Several different tests can be utilized to determine the viability of a seed lot. While the tetrazolium (TZ) and accelerated aging (AA) tests provide useful information about seed quality, only the germination test is valid for labeling.
The germination test determines the percentage of normal seedlings that develop under specific, controlled conditions. Only seeds that produce all the essential, functional parts of a seedling are counted as normal seedlings. Any seedling that lacks essential parts to support normal plant growth is counted as abnormal. The percentages of dead seed, hard seed or dormant seed are also determined when present.
The tetrazolium test is a rapid, chemical viability test that can be used to estimate the results of the germination test. Seeds are soaked in the tetrazolium solution, then after a short time, analysts examine seed for stained tissue. Staining indicates actively respiring tissue capable of germinating. This test cannot be used as a substitute for the germination test in labeling seed.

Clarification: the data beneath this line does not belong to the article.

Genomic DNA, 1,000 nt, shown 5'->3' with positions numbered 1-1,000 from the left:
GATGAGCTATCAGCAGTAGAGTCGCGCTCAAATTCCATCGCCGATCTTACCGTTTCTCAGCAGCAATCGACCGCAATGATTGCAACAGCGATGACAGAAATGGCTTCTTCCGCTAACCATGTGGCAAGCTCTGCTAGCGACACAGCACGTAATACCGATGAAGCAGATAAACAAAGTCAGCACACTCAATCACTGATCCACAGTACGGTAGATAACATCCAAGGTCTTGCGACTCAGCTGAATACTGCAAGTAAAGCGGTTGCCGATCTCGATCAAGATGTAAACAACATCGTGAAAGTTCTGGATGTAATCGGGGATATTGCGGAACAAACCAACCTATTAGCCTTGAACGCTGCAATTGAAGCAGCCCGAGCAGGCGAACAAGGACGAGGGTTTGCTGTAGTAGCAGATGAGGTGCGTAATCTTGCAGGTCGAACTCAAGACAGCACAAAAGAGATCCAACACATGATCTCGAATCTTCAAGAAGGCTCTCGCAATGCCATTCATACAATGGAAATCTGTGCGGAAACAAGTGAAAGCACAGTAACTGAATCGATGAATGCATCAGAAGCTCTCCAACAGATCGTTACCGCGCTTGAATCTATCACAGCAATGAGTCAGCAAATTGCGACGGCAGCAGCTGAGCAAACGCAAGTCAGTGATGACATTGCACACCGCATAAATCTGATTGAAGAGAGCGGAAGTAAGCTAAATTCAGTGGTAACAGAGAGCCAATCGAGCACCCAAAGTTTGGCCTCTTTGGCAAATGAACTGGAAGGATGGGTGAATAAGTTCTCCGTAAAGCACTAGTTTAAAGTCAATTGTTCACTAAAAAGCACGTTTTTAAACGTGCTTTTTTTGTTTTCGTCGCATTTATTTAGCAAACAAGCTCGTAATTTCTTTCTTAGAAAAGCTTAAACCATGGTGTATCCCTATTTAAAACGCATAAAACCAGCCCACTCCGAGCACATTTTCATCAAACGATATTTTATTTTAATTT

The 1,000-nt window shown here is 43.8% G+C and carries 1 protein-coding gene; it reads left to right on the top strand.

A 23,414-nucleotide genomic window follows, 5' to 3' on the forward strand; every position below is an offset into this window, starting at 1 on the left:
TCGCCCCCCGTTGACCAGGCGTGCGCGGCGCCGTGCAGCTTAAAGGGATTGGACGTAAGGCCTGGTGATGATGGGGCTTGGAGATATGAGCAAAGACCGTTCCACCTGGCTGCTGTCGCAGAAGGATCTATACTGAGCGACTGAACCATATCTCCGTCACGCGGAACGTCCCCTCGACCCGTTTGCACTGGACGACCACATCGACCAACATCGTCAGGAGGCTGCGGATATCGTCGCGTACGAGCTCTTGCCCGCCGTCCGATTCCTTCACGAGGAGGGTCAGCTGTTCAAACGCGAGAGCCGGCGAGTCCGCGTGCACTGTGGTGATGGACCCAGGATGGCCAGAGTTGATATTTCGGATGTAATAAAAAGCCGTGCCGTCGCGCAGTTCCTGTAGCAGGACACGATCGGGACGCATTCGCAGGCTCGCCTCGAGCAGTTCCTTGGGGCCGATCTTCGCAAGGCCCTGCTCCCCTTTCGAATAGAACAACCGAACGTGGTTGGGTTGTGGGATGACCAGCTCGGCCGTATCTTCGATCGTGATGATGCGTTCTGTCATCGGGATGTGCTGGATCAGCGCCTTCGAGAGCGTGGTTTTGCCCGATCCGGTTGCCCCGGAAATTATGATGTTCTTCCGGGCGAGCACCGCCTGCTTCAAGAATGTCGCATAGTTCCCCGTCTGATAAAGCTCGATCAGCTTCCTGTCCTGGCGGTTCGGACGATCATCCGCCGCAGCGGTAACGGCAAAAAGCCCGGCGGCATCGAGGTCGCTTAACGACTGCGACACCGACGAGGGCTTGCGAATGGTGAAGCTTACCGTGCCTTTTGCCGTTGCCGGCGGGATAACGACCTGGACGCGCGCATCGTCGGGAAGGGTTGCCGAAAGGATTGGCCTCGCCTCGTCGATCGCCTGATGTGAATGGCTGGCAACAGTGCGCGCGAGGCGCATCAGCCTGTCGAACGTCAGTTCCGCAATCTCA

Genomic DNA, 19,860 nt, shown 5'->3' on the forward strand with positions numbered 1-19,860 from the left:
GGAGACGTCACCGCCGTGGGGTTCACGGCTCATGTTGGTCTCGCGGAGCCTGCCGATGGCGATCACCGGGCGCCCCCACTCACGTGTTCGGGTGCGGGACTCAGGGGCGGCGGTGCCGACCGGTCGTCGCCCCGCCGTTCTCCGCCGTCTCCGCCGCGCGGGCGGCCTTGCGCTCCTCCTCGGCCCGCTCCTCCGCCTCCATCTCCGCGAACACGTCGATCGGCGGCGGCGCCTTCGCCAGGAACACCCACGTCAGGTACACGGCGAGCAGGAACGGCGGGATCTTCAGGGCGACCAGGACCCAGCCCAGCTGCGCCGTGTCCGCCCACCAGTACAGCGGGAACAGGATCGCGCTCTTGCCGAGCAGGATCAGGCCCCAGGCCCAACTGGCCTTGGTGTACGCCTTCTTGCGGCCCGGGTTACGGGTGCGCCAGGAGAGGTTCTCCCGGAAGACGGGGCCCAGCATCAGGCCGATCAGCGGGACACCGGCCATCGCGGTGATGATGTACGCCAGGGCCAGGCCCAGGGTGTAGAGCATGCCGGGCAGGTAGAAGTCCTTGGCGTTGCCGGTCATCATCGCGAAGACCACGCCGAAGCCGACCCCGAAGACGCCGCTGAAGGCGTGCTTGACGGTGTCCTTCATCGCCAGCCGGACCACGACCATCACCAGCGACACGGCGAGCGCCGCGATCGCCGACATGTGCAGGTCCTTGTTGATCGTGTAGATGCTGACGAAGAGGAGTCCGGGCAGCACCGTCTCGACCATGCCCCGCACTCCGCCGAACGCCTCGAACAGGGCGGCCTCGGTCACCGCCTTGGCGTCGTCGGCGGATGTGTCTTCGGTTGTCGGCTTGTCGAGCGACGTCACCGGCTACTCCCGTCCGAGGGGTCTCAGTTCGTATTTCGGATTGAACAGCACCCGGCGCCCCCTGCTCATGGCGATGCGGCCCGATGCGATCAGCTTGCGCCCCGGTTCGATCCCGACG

The accelerated aging test is a high humidity, high temperature stress test that is an indicator of vigor. The test was originally developed to help estimate the viability of soybean seed after storage. It has been adapted for other crops such as dry beans and field peas. It is not suitable for small grains. The AA test must be done in conjunction with a germination test.